Peck Pleasant (Peck) originated in Rhode Island in the early 1800s, and for some years it was widely grown in northern Connecticut. A green, medium-sized apple with a pink blush, its flesh is juicy and crisp, and it has a lightly tart flavor, with hints of mango. Its trees are susceptible to disease and often bear small crops.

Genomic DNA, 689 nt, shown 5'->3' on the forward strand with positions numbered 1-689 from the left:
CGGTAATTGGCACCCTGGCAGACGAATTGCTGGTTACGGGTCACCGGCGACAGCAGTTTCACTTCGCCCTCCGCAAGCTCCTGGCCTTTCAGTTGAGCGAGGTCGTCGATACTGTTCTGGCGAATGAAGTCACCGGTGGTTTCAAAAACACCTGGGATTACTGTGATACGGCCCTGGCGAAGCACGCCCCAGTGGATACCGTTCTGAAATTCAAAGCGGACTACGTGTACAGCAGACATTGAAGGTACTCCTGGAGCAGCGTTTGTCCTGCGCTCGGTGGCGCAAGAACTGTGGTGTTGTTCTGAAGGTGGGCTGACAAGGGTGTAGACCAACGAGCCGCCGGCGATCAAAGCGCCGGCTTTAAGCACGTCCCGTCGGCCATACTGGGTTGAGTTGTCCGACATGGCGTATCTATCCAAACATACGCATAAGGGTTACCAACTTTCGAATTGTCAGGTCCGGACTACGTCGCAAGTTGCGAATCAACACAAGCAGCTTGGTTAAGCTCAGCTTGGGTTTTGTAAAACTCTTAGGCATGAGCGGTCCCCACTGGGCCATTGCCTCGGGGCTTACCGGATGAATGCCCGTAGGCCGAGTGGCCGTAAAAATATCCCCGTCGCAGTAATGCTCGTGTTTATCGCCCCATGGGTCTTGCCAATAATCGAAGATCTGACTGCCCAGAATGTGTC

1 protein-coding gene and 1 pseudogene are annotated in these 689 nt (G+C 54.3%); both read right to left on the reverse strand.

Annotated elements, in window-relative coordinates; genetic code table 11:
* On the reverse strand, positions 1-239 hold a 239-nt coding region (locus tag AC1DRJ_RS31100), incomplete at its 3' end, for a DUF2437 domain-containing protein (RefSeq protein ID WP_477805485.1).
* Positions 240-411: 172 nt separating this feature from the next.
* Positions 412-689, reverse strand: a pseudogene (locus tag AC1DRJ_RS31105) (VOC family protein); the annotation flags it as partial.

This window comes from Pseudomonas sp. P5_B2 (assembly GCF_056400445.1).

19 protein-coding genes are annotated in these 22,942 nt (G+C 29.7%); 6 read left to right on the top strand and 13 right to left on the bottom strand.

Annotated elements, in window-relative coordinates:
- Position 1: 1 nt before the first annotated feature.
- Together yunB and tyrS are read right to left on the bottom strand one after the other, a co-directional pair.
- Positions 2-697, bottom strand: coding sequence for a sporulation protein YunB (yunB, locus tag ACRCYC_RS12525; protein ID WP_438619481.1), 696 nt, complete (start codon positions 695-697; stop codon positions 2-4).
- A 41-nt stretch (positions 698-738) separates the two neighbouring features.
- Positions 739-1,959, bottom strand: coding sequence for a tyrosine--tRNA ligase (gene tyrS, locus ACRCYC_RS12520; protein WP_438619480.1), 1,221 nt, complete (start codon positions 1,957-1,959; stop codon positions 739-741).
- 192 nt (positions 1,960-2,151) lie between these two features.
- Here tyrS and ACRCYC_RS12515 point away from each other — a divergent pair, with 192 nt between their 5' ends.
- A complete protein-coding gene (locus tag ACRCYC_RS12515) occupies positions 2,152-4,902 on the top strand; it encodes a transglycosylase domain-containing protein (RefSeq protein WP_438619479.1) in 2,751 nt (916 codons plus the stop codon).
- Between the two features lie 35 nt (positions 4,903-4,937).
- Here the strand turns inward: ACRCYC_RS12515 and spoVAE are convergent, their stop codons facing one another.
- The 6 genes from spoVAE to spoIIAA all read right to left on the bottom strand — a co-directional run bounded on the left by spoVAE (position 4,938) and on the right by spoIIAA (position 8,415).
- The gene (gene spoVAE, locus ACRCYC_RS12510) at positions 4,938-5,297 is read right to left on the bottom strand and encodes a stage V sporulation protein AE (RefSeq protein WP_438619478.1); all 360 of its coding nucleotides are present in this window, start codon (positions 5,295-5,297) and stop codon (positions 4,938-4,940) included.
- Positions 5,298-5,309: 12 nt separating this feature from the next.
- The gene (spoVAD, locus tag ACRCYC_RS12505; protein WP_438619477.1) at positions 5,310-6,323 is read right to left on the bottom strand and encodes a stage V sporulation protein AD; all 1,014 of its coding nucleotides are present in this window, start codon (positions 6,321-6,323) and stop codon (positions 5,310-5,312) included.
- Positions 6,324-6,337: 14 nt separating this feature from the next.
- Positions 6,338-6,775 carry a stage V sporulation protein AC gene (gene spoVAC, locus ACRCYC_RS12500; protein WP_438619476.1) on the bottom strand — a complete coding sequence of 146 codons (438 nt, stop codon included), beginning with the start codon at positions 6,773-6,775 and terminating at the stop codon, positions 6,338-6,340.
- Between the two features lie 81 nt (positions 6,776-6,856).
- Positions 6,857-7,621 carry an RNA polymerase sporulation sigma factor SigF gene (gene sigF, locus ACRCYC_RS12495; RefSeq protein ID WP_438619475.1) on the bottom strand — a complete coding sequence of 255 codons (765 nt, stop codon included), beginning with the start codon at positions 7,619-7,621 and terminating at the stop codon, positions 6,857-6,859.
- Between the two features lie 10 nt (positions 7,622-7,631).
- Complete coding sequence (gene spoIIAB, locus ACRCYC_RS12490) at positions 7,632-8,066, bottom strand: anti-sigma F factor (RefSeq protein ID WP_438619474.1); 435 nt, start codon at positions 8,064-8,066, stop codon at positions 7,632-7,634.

Still, Peck Pleasant was once “one of the most salable apples in the market of Providence,” wrote William Kenrick in 1833, and received high praise nearly a century later from another apple historian, Ulysses P. Hedrick, in 1922: “The many spreading, lichen-covered ancients of this old sort to be found in the dooryards and farm orchards of New York and New England are testimonials to the esteem in which lovers of fruit hold it.”
Discovered: Early 1800s Rhode Island